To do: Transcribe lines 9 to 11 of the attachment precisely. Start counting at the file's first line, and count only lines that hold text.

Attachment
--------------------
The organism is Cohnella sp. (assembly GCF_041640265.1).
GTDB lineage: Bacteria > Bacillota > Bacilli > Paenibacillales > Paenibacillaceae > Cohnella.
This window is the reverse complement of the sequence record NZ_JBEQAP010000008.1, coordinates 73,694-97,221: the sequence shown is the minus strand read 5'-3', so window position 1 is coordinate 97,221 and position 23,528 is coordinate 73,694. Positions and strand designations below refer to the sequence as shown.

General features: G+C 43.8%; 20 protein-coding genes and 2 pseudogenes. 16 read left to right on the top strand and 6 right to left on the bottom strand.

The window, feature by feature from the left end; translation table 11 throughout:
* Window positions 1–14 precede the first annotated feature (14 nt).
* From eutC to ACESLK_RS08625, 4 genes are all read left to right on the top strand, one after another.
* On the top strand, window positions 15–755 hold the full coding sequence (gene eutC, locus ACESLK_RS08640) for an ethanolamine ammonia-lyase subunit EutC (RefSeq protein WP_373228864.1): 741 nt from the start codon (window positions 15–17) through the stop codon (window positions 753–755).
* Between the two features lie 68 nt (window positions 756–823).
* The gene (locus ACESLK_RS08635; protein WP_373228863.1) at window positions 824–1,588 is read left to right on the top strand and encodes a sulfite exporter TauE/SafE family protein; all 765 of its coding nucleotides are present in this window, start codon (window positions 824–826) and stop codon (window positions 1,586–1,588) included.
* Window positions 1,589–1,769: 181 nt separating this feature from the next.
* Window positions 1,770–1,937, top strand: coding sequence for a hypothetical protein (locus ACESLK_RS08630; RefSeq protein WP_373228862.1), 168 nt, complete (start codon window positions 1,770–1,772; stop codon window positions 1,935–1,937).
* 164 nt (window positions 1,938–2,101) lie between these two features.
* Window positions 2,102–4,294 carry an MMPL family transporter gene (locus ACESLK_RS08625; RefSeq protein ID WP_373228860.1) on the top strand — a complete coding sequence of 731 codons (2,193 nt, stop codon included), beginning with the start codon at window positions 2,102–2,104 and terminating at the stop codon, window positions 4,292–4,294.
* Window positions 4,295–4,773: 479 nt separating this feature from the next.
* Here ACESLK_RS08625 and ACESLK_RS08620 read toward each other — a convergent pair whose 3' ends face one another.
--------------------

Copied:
* Between the two features lie 68 nt (window positions 756–823).
* The gene (locus ACESLK_RS08635; protein WP_373228863.1) at window positions 824–1,588 is read left to right on the top strand and encodes a sulfite exporter TauE/SafE family protein; all 765 of its coding nucleotides are present in this window, start codon (window positions 824–826) and stop codon (window positions 1,586–1,588) included.
* Window positions 1,589–1,769: 181 nt separating this feature from the next.